If this sounds a bit, well, unscientific, Fisher is the first to admit it. “I have theories about what personality type a person would be most ideally suited with,” she told me, “but I also trust people to tell me what they are looking for. All throughout the questionnaire are checks and balances to what are just Helen Fisher’s theories.”

This is why she decided to include an item on the Chemistry.com questionnaire that asks about the traits of a person’s partner in his or her most successful former relationship: Was that person an Explorer, a Builder, a Director, a Negotiator? “Anybody can match somebody for values. But I’m hoping to create a system so that five years later they still fascinate each other.”

At the same time, Fisher wants couples to be fascinated by each other early on. In other words, why waste time e‑mailing back and forth to get to know a potential match over the course of several weeks, as eHarmony encourages its users to do, if there won’t be any chemistry when they finally meet? Chemistry.com’s guided 1-2-3-Meet system provides a step-by-step structure to get couples face to face as soon as possible for that all-important “vibe check.” Then there’s a post-meeting “chemistry check,” where each person offers feedback about the date.

The goal is to incorporate this information into the algorithm to provide better matches, but it can also serve as an accuracy check of the data. Say, for instance, that Jack describes himself as a fashionable dresser, but Jill reports that he showed up for their date in flip-flops, cut-offs, and a do-rag. If the feedback from a number of Jack’s first meetings indicates the same problem, Chemistry.com will send him an e-mail saying, “Jack, wear a pair of trousers.”

When I asked Helen Fisher how the site’s scientific algorithm might change based on this user feedback, she said that perhaps the computer could pick up cues about a person’s physical type based on the people he or she finds attractive or unattractive, then send that person closer matches. Or, it might know better than to match me—an avid reader attracted to literary types—with the guy whose personality assessment indicates a literary bent but whose essay reads as follows:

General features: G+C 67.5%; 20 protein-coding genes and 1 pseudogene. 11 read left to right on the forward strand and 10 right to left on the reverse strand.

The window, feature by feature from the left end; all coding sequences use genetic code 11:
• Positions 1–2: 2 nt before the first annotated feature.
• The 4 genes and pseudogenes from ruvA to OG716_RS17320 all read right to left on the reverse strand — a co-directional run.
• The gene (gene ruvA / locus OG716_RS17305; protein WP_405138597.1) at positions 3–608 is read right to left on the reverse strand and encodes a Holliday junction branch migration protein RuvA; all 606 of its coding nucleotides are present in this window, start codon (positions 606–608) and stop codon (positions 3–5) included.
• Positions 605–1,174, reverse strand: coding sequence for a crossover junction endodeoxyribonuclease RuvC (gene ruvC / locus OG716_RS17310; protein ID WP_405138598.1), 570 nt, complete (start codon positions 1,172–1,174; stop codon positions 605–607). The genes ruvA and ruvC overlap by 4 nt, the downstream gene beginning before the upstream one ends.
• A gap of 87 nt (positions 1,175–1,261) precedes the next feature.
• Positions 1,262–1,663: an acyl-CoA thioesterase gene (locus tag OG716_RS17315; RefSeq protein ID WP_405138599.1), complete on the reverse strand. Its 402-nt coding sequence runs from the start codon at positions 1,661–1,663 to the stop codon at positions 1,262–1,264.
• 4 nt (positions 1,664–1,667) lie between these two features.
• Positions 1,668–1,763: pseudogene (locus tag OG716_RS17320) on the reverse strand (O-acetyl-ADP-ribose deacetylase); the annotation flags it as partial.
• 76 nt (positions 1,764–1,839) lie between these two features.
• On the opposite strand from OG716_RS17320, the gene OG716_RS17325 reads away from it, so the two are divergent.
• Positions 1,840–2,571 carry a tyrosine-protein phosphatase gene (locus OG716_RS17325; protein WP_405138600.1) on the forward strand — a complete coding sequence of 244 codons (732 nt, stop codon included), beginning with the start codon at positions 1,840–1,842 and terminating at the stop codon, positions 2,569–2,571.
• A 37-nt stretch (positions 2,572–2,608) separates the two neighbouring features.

While I do read books, I have a notoriously short attention span for them. As a result, partially read copies of numerous really good (so I’m told) books are scattered around my apartment. When these get set aside, it’s because I’ve gotten sucked into magazines … Every few days, the magazines lose out to DVDs.

It’s also possible that user feedback could change the matching formula completely. “We always look at data,” Fisher said. “If we find that Explorer/Builder to Director/Negotiator is working for more people, if we find the biochemistry is stronger, we’ll adjust that in the formula.” Fisher acknowledged that the system right now is mostly a learning tool—a way to collect large amounts of data, look for patterns, and draw conclusions based on the findings.

Still, even a thoroughly researched biochemical model won’t prevent glitches in the matching system. In Fisher’s view, for example, no scientifically based site would pair her with the men she’s dated, because, as she put it, “they’re all better-looking than me.”

“It would be preposterous for anyone to say they can create a formula that works perfectly,” she said emphatically. “But I do believe that science can help us get close, and that there’s a lot more to be learned.”

"This test doesn’t pretend to be about chemistry,” said Dr. Pepper Schwartz—who developed the Duet Total Compatibility System in conjunction with the two-year-old site PerfectMatch.com. She was speaking by cell phone from San Francisco, where she had just attended a meeting of the National Human Sexuality Resource Center, on whose board she sits. “The chemistry test at Match—that’s not about chemistry either. If I could concoct a test for chemistry, I’d make a zillion dollars.”

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Lori Gottlieb is the author of Marry Him: The Case for Settling for Mr. Good Enough.